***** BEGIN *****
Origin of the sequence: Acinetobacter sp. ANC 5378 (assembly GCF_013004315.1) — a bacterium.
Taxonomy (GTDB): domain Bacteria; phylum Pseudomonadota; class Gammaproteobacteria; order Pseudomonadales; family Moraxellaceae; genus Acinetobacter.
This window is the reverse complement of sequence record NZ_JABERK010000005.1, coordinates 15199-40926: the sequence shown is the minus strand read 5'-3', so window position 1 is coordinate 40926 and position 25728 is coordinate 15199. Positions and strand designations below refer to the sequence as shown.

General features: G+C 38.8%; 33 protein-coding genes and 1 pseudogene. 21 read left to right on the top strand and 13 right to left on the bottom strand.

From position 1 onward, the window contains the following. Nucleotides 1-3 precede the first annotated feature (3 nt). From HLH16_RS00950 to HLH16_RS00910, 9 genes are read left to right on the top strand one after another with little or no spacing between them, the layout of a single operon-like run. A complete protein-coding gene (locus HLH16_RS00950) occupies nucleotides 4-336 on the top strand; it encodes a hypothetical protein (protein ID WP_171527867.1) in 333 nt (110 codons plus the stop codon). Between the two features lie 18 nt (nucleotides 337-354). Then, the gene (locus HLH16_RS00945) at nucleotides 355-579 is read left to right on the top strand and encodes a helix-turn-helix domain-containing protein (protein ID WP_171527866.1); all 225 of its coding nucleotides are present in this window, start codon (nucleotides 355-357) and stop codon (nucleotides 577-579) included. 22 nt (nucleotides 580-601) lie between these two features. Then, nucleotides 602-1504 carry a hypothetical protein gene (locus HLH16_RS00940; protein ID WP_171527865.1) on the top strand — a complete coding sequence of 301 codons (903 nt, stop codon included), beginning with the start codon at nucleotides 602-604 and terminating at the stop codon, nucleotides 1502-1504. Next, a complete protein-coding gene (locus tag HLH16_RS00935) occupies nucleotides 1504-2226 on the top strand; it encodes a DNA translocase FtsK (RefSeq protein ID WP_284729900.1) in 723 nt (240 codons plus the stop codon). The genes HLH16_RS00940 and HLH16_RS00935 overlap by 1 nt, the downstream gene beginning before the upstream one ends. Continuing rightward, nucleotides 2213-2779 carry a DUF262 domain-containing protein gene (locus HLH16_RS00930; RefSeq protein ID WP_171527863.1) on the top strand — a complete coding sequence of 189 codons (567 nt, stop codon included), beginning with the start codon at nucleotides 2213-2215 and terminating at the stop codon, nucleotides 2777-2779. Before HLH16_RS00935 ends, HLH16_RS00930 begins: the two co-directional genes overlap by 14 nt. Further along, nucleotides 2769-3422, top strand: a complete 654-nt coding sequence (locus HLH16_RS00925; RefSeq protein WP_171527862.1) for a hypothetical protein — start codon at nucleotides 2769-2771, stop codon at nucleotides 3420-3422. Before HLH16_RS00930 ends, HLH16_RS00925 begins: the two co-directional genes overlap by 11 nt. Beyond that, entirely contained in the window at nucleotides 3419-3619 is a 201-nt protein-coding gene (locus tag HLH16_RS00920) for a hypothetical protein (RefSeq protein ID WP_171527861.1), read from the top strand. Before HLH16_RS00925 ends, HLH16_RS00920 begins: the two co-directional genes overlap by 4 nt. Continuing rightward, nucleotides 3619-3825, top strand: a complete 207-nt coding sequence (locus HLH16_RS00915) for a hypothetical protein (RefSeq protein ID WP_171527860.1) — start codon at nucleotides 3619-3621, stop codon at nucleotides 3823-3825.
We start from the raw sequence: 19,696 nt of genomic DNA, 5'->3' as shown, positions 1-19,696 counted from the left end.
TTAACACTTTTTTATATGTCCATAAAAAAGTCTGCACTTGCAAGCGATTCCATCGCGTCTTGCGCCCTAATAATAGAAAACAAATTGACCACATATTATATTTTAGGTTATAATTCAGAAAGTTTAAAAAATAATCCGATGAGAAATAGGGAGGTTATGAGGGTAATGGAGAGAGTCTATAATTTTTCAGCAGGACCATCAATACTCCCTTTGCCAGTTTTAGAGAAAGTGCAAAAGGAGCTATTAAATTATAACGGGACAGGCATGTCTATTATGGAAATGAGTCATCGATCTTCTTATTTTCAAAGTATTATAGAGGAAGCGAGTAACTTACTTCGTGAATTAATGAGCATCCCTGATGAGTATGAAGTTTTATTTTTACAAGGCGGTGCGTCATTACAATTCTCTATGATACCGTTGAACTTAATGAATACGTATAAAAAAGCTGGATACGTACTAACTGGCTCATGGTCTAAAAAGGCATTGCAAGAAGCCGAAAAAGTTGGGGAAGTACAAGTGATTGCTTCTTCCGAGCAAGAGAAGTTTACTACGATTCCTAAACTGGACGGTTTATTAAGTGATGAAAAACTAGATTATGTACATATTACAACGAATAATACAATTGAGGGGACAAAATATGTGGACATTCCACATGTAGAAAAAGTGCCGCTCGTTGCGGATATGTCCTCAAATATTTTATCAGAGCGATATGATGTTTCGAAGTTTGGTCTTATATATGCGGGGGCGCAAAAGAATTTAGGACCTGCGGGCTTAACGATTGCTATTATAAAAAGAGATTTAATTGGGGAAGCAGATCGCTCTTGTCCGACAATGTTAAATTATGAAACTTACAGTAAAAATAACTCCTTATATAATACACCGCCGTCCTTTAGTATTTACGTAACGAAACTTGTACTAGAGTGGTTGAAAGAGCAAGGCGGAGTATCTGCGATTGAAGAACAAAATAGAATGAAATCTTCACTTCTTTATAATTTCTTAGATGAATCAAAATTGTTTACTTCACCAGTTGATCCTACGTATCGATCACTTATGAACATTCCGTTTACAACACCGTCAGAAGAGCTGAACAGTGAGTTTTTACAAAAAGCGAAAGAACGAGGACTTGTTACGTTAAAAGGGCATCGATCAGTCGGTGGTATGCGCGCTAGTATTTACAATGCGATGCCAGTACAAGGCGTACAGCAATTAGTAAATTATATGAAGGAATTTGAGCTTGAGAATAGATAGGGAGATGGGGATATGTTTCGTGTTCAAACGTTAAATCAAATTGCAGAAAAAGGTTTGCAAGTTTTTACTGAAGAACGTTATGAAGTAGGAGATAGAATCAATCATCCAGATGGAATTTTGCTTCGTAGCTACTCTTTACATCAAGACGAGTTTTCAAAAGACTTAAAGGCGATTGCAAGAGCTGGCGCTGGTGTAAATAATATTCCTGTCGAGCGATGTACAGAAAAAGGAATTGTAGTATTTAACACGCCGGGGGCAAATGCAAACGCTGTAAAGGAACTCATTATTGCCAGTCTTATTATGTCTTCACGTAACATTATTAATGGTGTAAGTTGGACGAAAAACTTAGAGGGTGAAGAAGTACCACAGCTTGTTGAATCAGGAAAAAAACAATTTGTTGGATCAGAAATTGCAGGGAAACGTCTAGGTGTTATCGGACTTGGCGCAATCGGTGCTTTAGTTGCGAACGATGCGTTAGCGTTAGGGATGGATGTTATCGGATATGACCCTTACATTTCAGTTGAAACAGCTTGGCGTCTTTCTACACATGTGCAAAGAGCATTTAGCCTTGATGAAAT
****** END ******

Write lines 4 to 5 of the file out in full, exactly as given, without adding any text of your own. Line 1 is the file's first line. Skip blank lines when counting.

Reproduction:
General features: G+C 38.8%; 33 protein-coding genes and 1 pseudogene. 21 read left to right on the top strand and 13 right to left on the bottom strand.

From position 1 onward, the window contains the following. Nucleotides 1-3 precede the first annotated feature (3 nt). From HLH16_RS00950 to HLH16_RS00910, 9 genes are read left to right on the top strand one after another with little or no spacing between them, the layout of a single operon-like run. A complete protein-coding gene (locus HLH16_RS00950) occupies nucleotides 4-336 on the top strand; it encodes a hypothetical protein (protein ID WP_171527867.1) in 333 nt (110 codons plus the stop codon). Between the two features lie 18 nt (nucleotides 337-354). Then, the gene (locus HLH16_RS00945) at nucleotides 355-579 is read left to right on the top strand and encodes a helix-turn-helix domain-containing protein (protein ID WP_171527866.1); all 225 of its coding nucleotides are present in this window, start codon (nucleotides 355-357) and stop codon (nucleotides 577-579) included. 22 nt (nucleotides 580-601) lie between these two features. Then, nucleotides 602-1504 carry a hypothetical protein gene (locus HLH16_RS00940; protein ID WP_171527865.1) on the top strand — a complete coding sequence of 301 codons (903 nt, stop codon included), beginning with the start codon at nucleotides 602-604 and terminating at the stop codon, nucleotides 1502-1504. Next, a complete protein-coding gene (locus tag HLH16_RS00935) occupies nucleotides 1504-2226 on the top strand; it encodes a DNA translocase FtsK (RefSeq protein ID WP_284729900.1) in 723 nt (240 codons plus the stop codon). The genes HLH16_RS00940 and HLH16_RS00935 overlap by 1 nt, the downstream gene beginning before the upstream one ends. Continuing rightward, nucleotides 2213-2779 carry a DUF262 domain-containing protein gene (locus HLH16_RS00930; RefSeq protein ID WP_171527863.1) on the top strand — a complete coding sequence of 189 codons (567 nt, stop codon included), beginning with the start codon at nucleotides 2213-2215 and terminating at the stop codon, nucleotides 2777-2779. Before HLH16_RS00935 ends, HLH16_RS00930 begins: the two co-directional genes overlap by 14 nt. Further along, nucleotides 2769-3422, top strand: a complete 654-nt coding sequence (locus HLH16_RS00925; RefSeq protein WP_171527862.1) for a hypothetical protein — start codon at nucleotides 2769-2771, stop codon at nucleotides 3420-3422. Before HLH16_RS00930 ends, HLH16_RS00925 begins: the two co-directional genes overlap by 11 nt. Beyond that, entirely contained in the window at nucleotides 3419-3619 is a 201-nt protein-coding gene (locus tag HLH16_RS00920) for a hypothetical protein (RefSeq protein ID WP_171527861.1), read from the top strand. Before HLH16_RS00925 ends, HLH16_RS00920 begins: the two co-directional genes overlap by 4 nt. Continuing rightward, nucleotides 3619-3825, top strand: a complete 207-nt coding sequence (locus HLH16_RS00915) for a hypothetical protein (RefSeq protein ID WP_171527860.1) — start codon at nucleotides 3619-3621, stop codon at nucleotides 3823-3825.